Not ready for pop­u­la­tion-health risk

Modern Healthcare - - COMMENT - By Nathan Kauf­man

The con­cept of pop­u­la­tion health man­age­ment is nec­es­sary, im­por­tant and good, but the health­care in­dus­try’s cur­rent as­sump­tions about the ben­e­fits of as­sum­ing global risk is déjà vu all over again.

As the in­dus­try sprints to take global risk, I hear­ken back to 1993 when much of the in­dus­try was con­vinced that health sys­tems should em­ploy physi­cians to strate­gi­cally po­si­tion the sys­tem to profit un­der very com­pet­i­tive cap­i­tated rates.

Twenty years later, the pro­jected growth in cap­i­ta­tion did not ma­te­ri­al­ize. In the end, many of the health sys­tems that adopted th­ese strate­gies hem­or­rhaged tens of mil­lions of dol­lars. Some were per­ma­nently crip­pled by the losses.

Many pop­u­la­tion health man­age­ment com­pe­ten­cies will im­prove care and should be pur­sued re­gard­less of whether cap­i­ta­tion be­comes a dom­i­nant form of pay­ment. Th­ese skills in­clude pop­u­la­tion strat­i­fi­ca­tion, case man­age­ment, care co­or­di­na­tion, etc. But there is lit­tle ev­i­dence that the ob­ses­sion with tak­ing global risk for the man­age­ment of the health of a pop­u­la­tion will end any bet­ter than it did in the ’90s. Con­sider:

Many health­care ex­perts are again es­pous­ing cap­i­ta­tion as the pay­ment model for the future with­out any em­pir­i­cal ev­i­dence to sup­port their po­si­tion.

Most health sys­tems lack the com­pe­tency to de­liver op­ti­mal value-based care to the rel­a­tively small cap­tive pop­u­la­tion of pa­tients that flows through their in­sti­tu­tions.

In Medi­care fee-for-ser­vice, health sys­tems bear fi­nan­cial risk for per­for­mance. On av­er­age, hos­pi­tals op­er­ate at neg­a­tive 5.6% mar­gin un­der this FFS.

Few health sys­tems have demon­strated the abil­ity to op­ti­mize the health of their own em­ployee pop­u­la­tion.

A sig­nif­i­cant per­cent­age of med­i­cal and sur­gi­cal spe­cial­ists and hos­pi­tal­based physi­cians have no in­ter­est or de­sire to change how they de­liver care.

Many sys­tems have spent mil­lions cre­at­ing a “clin­i­cally in­te­grated net­work.” The re­sult is a net­work struc­ture that lacks the func­tion­al­ity to be suc­cess­ful.

Much of “value-based” pay­ments are rel­a­tively small with­holds from tra­di­tional fee-for-ser­vice pay­ments, which do not ap­pear to have a ma­te­rial longterm im­pact on qual­ity of care.

One can­not suc­cess­fully op­ti­mize the health of a pop­u­la­tion un­less there are as­so­ci­ated public health poli­cies, sup­port­ing bet­ter nutri­tion, hy­giene, etc., and in­cen­tives for per­sonal re­spon­si­bil­ity—nei­ther of which ex­ist at this time.

Any ob­jec­tive anal­y­sis of the Shared Sav­ings ACO pro­gram high­lights the afore­men­tioned lack of com­pe­ten­cies and prob­a­ble fail­ure should pop­u­la­tion health man­age­ment pro­grams take risk.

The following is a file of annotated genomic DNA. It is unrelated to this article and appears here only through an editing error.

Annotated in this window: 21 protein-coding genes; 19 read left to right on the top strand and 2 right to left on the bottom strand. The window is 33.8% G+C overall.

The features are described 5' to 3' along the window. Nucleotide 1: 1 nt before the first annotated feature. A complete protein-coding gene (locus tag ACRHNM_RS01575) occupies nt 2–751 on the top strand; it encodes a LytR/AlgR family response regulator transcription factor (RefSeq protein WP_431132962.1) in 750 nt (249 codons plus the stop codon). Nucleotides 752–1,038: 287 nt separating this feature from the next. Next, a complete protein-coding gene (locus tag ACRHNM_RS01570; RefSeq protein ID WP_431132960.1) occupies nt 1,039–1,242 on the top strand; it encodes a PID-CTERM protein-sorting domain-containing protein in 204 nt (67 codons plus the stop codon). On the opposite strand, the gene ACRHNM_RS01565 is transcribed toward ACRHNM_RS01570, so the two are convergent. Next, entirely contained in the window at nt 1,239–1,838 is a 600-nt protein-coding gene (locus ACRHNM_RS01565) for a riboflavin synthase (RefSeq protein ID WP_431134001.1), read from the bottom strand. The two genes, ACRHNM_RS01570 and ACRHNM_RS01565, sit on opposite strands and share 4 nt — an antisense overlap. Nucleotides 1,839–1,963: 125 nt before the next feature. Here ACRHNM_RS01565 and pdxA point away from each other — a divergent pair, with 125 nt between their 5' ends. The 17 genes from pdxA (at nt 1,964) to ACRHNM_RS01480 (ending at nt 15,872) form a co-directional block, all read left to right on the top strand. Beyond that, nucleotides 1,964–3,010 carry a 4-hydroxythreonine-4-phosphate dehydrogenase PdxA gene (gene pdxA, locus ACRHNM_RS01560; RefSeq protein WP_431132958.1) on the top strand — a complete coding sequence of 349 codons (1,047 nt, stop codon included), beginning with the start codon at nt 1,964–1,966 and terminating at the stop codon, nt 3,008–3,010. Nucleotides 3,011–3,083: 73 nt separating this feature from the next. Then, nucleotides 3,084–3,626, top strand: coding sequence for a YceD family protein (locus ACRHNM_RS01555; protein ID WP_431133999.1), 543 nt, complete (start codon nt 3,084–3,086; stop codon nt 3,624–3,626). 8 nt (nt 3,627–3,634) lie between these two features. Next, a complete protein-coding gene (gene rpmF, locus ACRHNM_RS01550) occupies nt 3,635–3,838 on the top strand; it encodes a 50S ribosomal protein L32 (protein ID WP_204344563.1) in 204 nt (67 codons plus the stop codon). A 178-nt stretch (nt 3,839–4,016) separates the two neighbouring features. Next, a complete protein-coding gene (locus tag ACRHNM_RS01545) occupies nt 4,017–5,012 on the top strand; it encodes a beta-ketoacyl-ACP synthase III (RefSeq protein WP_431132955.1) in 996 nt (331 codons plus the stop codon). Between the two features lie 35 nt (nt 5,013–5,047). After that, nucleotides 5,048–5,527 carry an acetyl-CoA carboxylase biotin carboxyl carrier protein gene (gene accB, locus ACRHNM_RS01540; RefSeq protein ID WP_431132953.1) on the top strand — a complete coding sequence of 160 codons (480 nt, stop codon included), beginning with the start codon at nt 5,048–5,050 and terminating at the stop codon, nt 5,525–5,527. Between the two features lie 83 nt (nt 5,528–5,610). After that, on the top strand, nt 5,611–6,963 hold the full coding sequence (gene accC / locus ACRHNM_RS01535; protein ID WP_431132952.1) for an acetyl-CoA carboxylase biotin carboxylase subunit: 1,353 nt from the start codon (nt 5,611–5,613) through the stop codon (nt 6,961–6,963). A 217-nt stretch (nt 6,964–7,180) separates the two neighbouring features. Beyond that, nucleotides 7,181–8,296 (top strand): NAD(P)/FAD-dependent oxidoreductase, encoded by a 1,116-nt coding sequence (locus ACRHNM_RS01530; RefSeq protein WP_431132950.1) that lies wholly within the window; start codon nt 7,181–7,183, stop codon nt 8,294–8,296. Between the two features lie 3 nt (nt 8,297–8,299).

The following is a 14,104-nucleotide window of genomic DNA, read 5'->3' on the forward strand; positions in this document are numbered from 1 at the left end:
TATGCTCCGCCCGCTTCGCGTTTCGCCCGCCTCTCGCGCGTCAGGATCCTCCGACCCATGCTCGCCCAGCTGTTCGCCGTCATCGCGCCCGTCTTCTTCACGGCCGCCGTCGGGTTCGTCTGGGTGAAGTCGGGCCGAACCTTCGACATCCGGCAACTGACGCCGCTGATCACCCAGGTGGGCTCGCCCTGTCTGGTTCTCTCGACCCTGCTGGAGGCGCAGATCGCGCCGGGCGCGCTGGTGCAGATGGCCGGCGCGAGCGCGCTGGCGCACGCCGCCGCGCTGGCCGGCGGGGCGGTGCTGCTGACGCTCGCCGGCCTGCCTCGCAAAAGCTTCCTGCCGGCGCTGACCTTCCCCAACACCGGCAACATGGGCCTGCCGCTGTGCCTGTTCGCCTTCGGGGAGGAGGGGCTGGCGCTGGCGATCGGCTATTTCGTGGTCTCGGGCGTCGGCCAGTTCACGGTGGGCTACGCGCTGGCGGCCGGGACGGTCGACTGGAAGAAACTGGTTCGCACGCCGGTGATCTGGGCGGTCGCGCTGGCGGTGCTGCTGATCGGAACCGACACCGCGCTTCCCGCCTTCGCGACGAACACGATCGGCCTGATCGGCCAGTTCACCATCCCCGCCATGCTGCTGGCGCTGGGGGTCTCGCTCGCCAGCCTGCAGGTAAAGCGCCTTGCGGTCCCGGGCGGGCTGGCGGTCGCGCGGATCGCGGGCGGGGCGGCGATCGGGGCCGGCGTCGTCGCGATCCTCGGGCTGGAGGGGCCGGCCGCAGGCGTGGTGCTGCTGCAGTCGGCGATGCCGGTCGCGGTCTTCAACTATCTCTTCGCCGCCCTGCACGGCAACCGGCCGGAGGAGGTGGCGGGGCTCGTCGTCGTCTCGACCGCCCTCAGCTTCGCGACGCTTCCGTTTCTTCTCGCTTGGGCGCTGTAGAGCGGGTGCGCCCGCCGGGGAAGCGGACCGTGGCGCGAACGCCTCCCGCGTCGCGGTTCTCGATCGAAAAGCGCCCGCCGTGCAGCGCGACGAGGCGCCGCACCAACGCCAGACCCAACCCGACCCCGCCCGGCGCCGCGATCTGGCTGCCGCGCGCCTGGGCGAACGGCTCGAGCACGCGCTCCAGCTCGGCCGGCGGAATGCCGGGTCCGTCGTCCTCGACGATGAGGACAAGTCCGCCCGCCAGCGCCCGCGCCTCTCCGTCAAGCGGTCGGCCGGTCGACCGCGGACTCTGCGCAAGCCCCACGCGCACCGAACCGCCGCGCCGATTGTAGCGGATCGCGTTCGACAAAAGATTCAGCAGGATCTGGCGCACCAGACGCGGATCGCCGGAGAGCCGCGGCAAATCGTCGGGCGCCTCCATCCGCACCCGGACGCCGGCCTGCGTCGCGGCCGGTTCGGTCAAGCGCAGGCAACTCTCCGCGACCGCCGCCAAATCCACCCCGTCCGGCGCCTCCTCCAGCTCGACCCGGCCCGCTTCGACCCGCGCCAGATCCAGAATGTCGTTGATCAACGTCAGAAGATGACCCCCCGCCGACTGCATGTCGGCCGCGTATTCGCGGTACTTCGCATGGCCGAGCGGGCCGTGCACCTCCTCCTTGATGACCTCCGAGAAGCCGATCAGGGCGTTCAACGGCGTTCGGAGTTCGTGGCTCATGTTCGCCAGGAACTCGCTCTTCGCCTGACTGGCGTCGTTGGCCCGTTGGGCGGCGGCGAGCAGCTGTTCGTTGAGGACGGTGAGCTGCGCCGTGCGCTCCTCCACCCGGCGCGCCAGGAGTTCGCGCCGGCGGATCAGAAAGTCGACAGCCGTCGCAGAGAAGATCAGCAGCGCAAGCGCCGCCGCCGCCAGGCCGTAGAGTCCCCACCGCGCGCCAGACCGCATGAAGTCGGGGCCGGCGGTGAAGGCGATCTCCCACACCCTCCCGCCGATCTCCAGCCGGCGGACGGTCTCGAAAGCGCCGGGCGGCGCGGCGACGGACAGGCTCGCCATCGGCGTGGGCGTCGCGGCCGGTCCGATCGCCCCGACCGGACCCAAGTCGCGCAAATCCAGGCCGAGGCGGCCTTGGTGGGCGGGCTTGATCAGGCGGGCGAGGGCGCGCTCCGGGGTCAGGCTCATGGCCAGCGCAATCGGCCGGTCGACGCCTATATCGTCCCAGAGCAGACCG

Carl McDon­ald, Cit­i­group’s highly re­garded man­aged-care an­a­lyst, has stated that the “vast ma­jor­ity of hos­pi­tals don’t have any­thing close to the sys­tems and in­fra­struc­ture nec­es­sary to take risk suc­cess­fully and most who have tried in the past have not suc­ceeded.”

To be suc­cess­ful, sys­tems need to de­velop the com­pe­ten­cies nec­es­sary to man­age pop­u­la­tion health over time, at a re­al­is­tic, log­i­cal pace, pro­gress­ing through clearly de­fined mile­stones for com­pe­tency devel­op­ment, while stay­ing fo­cused on man­ag­ing their fun­da­men­tals. Th­ese mile­stones in­clude:

Pro­vid­ing great care/ser­vice while break­ing even at Medi­care rates.

Sup­ple­ment­ing the core mea­sures with more rel­e­vant qual­ity mea­sures, which are rou­tinely mon­i­tored and re­ported to the public.

Op­er­at­ing highly dis­ci­plined, ev­i­dence­based hos­pi­tal­ist and in­ten­sivist pro­grams.

Ma­tur­ing the em­ployed physi­cian group to func­tion as a group prac­tice, fo­cus­ing on care co­or­di­na­tion, ef­fi­ciency and pa­tient sat­is­fac­tion.

Run­ning an emer­gency depart­ment that achieves best-in-class per­for­mance.

Demon­strat­ing that “pa­tient-cen­tered” means easy-to-un­der­stand, ac­cu­rate, rea­son­able charges and billing.

Having the abil­ity to pre­de­ter­mine the ac­tual cost and price for an episode of care.

Af­fil­i­at­ing with a dig­i­tally con­nected net­work of physi­cians, com­ply­ing with hun­dreds of of­fice-based and in­pa­tient pro­to­cols, along with a physi­cian hi­er­ar­chy hold­ing col­leagues ac­count­able.

Re­design­ing care to make it more af­ford­able, ac­ces­si­ble, co­or­di­nated and ev­i­dence-based, es­pe­cially for the frail el­derly and chron­i­cally ill.

In­stalling an elec­tronic health record that adds mea­sur­able value to care de­liv­ery and does not dis­rupt clin­i­cal pro­duc­tiv­ity, qual­ity and fi­nan­cial per­for­mance.

Col­lab­o­rat­ing with pay­ers to of­fer af­ford­able, high-qual­ity care through a “pre­ferred” nar­row net­work.

By def­i­ni­tion, pop­u­la­tion health man­age­ment will re­duce the use of ex­pen­sive hos­pi­tal ser­vices. Health sys­tems must de­velop the com­pe­ten­cies to con­sol­i­date ser­vices and re­duce the cost of the care they pro­vide, or find them­selves in a de­clin­ing fi­nan­cial spi­ral.

There’s an adage that says, “His­tory does not re­peat it­self, but it rhymes.” The con­cept of pop­u­la­tion health man­age­ment is di­rec­tion­ally cor­rect, but tak­ing global risk has proven to be cat­a­strophic for most. Bolt­ing a pop­u­la­tion health global risk plat­form on top of a dys­func­tional de­liv­ery sys­tem will not work. The key to suc­cess­ful pop­u­la­tion health risk is to first ex­cel at the fun­da­men­tals and then de­velop es­sen­tial new com­pe­ten­cies over time.

Nathan Kauf­man is man­ag­ing direc­tor of Kauf­man Strate­gic Ad­vi­sors, San Diego.

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